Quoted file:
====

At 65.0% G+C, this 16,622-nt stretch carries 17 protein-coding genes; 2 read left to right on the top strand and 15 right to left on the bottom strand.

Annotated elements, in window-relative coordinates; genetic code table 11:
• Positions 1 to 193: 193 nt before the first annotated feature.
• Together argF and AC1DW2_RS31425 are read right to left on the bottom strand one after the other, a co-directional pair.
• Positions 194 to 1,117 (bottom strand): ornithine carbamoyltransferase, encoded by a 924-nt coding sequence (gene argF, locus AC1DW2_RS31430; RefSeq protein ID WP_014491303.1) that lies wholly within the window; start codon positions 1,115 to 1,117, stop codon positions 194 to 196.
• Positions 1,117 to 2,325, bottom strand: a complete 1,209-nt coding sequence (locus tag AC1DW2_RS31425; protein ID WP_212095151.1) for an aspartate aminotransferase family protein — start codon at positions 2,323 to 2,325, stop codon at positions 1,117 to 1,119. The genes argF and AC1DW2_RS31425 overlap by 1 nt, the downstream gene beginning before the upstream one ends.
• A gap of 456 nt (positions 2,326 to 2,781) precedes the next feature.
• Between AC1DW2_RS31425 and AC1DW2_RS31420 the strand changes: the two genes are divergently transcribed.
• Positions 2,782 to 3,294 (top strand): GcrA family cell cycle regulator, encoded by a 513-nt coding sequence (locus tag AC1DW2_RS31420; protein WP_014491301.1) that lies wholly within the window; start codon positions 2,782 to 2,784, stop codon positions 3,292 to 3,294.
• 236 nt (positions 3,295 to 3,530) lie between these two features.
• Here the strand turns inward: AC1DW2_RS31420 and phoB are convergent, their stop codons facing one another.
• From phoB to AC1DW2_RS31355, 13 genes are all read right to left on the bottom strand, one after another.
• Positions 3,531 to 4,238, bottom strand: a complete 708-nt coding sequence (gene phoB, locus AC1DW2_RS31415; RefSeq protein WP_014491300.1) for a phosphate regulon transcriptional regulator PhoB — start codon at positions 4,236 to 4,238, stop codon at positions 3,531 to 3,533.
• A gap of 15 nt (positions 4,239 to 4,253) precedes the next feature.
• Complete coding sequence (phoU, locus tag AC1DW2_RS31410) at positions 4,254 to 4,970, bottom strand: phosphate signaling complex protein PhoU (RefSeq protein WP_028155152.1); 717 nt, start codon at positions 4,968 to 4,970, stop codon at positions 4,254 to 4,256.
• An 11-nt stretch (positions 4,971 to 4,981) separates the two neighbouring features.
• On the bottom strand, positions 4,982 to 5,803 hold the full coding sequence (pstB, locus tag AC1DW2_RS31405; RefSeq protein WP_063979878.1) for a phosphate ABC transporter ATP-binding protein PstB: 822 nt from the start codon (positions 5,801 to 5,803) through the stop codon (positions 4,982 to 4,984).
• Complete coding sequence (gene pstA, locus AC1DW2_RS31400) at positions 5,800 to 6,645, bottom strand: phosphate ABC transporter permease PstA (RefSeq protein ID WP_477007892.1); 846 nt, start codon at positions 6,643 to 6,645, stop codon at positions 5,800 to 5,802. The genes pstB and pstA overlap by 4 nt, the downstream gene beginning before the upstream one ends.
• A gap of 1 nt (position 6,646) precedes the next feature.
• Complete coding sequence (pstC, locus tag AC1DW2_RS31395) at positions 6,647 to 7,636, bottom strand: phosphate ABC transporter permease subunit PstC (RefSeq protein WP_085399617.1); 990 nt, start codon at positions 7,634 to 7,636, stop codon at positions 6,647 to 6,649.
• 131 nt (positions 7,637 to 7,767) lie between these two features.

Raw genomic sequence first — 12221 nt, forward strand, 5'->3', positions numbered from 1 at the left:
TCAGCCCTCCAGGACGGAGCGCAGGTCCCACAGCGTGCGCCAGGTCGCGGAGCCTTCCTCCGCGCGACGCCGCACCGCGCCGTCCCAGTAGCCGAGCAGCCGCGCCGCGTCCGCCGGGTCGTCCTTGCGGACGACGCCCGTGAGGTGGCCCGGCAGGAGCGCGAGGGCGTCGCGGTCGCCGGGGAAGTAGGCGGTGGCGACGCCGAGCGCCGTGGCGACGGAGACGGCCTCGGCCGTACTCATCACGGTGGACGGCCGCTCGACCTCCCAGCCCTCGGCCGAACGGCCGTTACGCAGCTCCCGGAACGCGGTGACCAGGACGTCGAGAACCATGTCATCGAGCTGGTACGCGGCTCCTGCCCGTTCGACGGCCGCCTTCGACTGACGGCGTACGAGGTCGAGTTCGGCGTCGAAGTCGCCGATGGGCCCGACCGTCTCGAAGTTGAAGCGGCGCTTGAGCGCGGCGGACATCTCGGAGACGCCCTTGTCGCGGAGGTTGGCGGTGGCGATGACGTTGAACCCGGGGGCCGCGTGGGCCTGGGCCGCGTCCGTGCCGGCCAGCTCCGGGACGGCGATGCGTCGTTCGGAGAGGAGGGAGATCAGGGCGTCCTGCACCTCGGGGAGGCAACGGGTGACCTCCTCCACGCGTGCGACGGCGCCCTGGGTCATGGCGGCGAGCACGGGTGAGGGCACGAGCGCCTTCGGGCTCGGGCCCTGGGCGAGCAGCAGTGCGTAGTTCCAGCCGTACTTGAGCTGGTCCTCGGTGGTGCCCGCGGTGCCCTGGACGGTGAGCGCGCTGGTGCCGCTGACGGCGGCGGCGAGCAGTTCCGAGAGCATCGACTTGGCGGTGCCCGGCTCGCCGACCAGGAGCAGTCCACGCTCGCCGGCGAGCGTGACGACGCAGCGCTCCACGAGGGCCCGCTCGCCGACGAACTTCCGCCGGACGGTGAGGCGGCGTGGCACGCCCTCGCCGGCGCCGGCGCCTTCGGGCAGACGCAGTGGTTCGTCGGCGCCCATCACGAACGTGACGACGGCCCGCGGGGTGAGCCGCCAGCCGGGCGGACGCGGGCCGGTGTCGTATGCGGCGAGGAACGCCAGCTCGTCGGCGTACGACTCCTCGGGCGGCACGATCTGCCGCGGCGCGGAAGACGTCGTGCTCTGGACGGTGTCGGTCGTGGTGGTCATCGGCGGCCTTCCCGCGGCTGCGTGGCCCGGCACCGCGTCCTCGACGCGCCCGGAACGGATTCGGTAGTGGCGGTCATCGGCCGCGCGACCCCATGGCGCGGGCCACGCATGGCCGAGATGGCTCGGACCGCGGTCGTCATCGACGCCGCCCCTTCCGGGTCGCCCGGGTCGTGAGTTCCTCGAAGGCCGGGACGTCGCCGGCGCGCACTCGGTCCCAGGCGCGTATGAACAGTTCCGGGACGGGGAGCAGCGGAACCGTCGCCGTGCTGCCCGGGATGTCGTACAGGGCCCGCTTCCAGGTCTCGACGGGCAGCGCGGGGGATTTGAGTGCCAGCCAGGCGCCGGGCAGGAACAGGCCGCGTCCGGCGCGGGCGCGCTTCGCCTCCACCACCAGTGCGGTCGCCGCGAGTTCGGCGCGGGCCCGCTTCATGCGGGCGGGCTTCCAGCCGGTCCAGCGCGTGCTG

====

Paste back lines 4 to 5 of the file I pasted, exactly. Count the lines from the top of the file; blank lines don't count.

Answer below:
• Together argF and AC1DW2_RS31425 are read right to left on the bottom strand one after the other, a co-directional pair.
• Positions 194 to 1,117 (bottom strand): ornithine carbamoyltransferase, encoded by a 924-nt coding sequence (gene argF, locus AC1DW2_RS31430; RefSeq protein ID WP_014491303.1) that lies wholly within the window; start codon positions 1,115 to 1,117, stop codon positions 194 to 196.